Cardiothoracic Surgery: Cardiology and Cardiothoracic Surgery |

Cardiac Amyloidosis and Myocardial Bridging: A Double Hit Presenting With Cardiac Arrest FREE TO VIEW

Animesh Gour, MBBS; Kunal Teli, MD; Gerald Hollander, MD; Karishma Kitchloo, MD
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Maimonides Medical Center, Brooklyn, NY

Copyright 2016, American College of Chest Physicians. All Rights Reserved.

Chest. 2016;149(4_S):A48. doi:10.1016/j.chest.2016.02.051
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SESSION TITLE: Cardiology and Cardiothoracic Surgery

SESSION TYPE: Case Report Poster

PRESENTED ON: Sunday, April 17, 2016 at 11:45 AM - 12:45 PM

INTRODUCTION: Amyloidosis usually presents with symptoms of heart failure. Infrequently, it can present as exertional syncope and sudden cardiac death. The effects can be magnified in the presence of myocardial bridging

CASE PRESENTATION: A 31 years old male was brought to the emergency department by EMS for cardiac arrest after he collapsed in the field while running a marathon. As per EMS records, patient received about two minutes of cardiopulmonary resuscitation before he had a shockable rhythm and subsequent return to spontaneous circulation. In the emergency department (ED), he was intubated for acute respiratory failure. Patient's medical history was significant for only attention deficit hyperactivity disorder for which he was taking methylphenidate. Initial laboratory values were consistent with post cardiac arrest, viz. elevated troponins, hyperkalemia, mild acidosis, and mild leukocytosis. Initial electrocardiogram showed sinus tachycardia with borderline ST segment depressions and tall T-waves in the anterolateral leads. Chest X-ray was suggestive of mild pulmonary congestion. An echocardiogram done in the ED was near normal with a preserved ejection fraction of 50% with some hypokinetic apical lateral and basal inferior segments. On day 2, most of the lab values normalized with improvement of the EKG as well as the chest X-ray. The patient was extubated successfully on day 2. A work up was initiated for the etiology of the cardiac arrest, with initial suspicion for arrhythmogenic right ventricle dysplasia and abnormal coronary anatomy. A MRI of the heart was done which showed diffuse delayed enhancement of the left ventricle myocardium with inability to nullify the blood pool, suspicious for amyloid cardiomyopathy. A CT angiogram of the heart showed a 2-cm segment of myocardial bridging in the mid left anterior descending artery without any evidence of coronary artery disease. In view of these findings, the patient was scheduled for an abdominal fat pad biopsy, which showed yellow/green birefringence under polarized microscopy with a Congo red stain.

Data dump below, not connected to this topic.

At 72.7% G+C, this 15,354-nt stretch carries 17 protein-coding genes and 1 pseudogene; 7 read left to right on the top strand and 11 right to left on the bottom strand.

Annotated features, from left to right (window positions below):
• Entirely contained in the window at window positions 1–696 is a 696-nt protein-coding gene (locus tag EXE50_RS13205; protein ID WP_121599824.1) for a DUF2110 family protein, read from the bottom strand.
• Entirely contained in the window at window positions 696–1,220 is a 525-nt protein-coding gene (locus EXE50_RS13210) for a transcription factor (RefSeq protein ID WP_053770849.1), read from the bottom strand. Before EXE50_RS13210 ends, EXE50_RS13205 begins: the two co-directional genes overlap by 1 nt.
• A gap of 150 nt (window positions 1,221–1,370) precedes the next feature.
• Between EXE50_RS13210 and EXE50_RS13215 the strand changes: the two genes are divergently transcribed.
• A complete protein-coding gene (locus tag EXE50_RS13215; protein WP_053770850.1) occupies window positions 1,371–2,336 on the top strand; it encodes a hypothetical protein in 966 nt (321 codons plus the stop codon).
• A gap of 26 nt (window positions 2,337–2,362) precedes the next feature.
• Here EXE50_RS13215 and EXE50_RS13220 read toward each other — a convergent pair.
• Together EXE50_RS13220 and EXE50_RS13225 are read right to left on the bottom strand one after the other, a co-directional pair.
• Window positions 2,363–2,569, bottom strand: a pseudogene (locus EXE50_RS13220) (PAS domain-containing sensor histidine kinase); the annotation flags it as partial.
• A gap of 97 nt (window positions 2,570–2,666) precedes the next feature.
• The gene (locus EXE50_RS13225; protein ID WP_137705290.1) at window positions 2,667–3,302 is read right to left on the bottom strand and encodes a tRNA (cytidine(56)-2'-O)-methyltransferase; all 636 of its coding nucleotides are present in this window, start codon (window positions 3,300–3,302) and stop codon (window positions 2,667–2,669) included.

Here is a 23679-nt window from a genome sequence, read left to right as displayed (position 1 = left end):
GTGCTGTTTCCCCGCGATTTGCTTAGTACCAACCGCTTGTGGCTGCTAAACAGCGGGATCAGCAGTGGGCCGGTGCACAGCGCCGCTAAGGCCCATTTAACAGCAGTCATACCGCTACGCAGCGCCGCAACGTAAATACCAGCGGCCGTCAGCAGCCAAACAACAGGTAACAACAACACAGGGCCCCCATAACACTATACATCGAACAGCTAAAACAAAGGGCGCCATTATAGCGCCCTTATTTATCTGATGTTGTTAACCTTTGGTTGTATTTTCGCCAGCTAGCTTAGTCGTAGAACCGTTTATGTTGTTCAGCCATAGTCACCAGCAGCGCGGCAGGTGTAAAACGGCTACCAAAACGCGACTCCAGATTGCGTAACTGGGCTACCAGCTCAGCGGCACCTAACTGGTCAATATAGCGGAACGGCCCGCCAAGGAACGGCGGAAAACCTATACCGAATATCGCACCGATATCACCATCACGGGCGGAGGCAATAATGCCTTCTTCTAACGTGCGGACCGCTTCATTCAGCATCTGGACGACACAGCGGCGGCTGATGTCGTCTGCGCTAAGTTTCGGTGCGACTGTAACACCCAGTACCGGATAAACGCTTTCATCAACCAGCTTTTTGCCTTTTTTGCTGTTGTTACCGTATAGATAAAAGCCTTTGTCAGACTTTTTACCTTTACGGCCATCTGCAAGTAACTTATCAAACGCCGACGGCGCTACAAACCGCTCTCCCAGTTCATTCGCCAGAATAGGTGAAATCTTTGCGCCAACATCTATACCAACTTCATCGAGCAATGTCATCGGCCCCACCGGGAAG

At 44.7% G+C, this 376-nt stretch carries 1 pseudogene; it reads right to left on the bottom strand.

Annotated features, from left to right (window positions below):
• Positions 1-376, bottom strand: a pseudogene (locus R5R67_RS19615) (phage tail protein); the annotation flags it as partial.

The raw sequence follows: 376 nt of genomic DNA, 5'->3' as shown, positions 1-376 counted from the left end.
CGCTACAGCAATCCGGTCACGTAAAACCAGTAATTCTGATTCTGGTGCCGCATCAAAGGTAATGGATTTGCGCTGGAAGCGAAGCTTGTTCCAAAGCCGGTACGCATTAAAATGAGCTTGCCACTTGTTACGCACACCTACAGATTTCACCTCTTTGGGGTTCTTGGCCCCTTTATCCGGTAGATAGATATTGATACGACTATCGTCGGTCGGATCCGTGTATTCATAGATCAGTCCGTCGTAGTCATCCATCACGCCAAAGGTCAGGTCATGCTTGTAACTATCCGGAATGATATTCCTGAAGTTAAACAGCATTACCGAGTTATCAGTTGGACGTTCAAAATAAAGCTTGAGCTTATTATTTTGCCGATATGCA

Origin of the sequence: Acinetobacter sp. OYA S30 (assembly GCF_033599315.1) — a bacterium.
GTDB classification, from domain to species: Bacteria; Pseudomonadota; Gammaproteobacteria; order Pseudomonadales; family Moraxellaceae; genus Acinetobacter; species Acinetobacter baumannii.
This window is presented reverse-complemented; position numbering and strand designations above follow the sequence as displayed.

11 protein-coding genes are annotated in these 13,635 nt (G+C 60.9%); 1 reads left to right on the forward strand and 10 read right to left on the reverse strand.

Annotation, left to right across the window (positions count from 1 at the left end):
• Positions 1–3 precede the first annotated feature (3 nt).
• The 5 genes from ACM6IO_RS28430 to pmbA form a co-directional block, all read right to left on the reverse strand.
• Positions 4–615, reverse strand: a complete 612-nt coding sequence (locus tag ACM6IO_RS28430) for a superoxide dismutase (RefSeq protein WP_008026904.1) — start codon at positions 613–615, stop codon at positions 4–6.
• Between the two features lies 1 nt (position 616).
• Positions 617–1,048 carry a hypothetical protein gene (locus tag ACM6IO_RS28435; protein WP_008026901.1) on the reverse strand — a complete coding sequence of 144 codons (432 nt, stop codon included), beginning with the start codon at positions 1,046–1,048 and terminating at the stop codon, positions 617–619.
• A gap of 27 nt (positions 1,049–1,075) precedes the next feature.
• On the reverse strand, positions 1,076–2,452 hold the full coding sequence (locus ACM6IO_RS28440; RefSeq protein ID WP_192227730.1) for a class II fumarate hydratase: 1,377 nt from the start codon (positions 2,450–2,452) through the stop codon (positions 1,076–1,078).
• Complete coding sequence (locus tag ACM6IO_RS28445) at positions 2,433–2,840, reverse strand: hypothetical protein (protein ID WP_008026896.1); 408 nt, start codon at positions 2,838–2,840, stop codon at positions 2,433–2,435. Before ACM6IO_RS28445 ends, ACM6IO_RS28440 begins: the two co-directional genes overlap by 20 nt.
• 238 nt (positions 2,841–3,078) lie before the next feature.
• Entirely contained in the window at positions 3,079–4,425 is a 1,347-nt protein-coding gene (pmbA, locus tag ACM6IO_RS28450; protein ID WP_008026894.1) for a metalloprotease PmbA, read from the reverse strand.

DISCUSSION: Amyloidosis of the heart usually presents with symptoms of heart failure. But, rarely, it can present with syncope or sudden cardiac death and is usually associated with poor survival1. Although myocardial bridging has been found to have a prevalence of close to 25%, they are of little clinical significance. However, severe bridging of the major coronary arteries has been reported to predispose a patient to sudden cardiac death2.

CONCLUSIONS: Although rare, amyloidosis and symptomatic myocardial bridging should be considered in the broad differential of sudden cardiac death, in young adults.

Reference #1: Chamarthi B. et al. Features and prognosis of exertional syncope in light chain associated AL cardiac amyloidosis. Am J Cardio. 1997;80(9):1242

Reference #2: Husmann L et al. Myocardial bridging causing infarction an ischemia. Eur Heart J. 2011;32(7):790

DISCLOSURE: The following authors have nothing to disclose: Animesh Gour, Kunal Teli, Gerald Hollander, Karishma Kitchloo

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